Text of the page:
As I think I've mentioned a couple times before, I work in a weird space. Instead of a purpose-built office building, my department does its thing in what used to be a family mansion, complete with an anaemic Stockbroker Tudor turret running up one side.
My corner of the mansion is up in the attic, under the dormers. This office was carved out of what had been a single, large room running the full depth of the house from north to south. I suspected it to be, and have since learned that it was, a dormitory for the female household staff.
What I'd not been able to figure out until recently is why my part of the room is elevated. The desk, file cabinet, and everything else perch on a deep platform about eight inches higher than the rest of the space. As 19th century domestic life is one of my fascinations, I spent a lot of odd moments mulling this over. I confirmed that there was no structural reason for the platform– no beams or ductwork concealed beneath.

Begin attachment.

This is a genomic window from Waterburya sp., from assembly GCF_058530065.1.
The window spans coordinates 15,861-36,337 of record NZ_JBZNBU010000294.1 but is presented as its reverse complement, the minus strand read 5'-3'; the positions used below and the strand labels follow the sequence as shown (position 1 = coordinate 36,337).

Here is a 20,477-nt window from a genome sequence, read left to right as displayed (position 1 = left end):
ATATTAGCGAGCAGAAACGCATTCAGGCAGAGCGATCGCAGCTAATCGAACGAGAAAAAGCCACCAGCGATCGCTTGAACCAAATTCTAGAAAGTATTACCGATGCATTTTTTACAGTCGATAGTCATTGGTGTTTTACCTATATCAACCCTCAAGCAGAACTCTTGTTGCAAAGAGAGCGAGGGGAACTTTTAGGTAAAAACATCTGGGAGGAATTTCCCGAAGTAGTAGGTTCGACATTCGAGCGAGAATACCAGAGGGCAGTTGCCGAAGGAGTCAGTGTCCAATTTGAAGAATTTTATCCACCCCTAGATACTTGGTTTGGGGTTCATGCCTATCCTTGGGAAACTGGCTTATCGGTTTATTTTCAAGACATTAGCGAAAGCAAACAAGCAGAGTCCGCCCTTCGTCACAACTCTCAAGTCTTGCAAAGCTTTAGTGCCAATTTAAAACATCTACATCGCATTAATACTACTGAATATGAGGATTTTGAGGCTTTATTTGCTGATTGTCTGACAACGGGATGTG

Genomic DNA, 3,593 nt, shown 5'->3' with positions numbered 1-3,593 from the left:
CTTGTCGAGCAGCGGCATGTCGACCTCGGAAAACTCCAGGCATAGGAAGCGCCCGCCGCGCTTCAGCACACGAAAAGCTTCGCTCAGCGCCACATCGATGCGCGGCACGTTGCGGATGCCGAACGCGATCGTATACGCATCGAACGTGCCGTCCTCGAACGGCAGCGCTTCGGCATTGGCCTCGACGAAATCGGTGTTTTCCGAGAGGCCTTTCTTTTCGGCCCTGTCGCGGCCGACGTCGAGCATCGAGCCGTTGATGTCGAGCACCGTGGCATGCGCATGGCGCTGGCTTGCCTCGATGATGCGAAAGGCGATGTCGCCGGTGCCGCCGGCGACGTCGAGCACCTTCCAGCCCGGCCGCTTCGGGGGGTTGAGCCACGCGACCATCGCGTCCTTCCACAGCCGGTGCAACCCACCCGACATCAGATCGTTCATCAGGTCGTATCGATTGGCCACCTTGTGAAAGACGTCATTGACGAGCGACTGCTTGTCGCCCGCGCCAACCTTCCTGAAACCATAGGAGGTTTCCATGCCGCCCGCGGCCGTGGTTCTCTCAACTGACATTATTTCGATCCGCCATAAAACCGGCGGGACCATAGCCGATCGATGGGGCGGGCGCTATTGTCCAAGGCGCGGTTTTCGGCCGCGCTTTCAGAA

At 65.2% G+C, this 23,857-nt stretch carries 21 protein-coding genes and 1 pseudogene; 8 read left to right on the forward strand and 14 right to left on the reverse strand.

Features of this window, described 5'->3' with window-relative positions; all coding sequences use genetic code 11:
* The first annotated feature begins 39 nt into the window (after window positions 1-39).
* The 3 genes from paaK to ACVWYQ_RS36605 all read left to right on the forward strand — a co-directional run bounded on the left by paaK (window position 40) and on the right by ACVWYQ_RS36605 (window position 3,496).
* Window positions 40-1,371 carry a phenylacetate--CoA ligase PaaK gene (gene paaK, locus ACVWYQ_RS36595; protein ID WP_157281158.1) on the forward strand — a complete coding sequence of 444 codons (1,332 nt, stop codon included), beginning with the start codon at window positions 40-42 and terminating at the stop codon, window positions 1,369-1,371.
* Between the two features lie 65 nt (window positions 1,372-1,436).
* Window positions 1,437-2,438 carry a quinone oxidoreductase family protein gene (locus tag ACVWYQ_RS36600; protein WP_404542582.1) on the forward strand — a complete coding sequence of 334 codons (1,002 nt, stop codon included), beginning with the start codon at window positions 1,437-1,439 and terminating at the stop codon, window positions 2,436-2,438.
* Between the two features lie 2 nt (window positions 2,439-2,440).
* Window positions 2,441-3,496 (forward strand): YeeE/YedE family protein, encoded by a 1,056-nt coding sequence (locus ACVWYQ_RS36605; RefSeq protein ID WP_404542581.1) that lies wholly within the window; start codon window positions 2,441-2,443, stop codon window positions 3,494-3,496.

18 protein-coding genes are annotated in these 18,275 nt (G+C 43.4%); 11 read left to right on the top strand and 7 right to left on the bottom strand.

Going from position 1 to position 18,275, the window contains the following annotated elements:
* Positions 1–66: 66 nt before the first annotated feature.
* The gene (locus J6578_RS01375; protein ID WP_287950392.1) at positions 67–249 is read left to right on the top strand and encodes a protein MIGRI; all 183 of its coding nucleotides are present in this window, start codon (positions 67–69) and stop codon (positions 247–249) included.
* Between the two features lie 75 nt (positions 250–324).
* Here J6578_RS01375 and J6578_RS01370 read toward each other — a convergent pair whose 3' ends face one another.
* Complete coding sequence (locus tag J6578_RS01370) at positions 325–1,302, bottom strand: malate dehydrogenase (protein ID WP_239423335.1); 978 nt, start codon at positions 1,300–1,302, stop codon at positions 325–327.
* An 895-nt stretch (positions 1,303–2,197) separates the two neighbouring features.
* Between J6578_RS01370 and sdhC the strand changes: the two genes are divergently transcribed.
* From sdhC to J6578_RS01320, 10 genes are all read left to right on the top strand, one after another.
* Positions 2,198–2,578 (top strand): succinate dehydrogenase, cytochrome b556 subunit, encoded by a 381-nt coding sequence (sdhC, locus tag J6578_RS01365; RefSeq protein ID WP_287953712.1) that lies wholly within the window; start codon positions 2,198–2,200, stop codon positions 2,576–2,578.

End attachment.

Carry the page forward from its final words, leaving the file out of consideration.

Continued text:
I wondered if, for some hierarchical reason, one of the maids was given a bed higher than the others. But that seemed absurd, and I'd never heard of any such arrangement. Especially in the United States, parlormaids were parlormaids. The butler and housekeeper for this family had their own bedrooms on this floor (hers with a window onto the stairs, so she could monitor comings and goings).
And then all became clear when I was rummaging through the archives and found a program from an event that took place here decades ago. At that time, I learned, the building housed the religious center. And the large room in the attic was the chapel.
Every day I come into work and sit on the altar.
Now the question I mull over in odd moments is whether this makes me a God or a Sacrfice. Given the working conditions around here, I suspect the latter.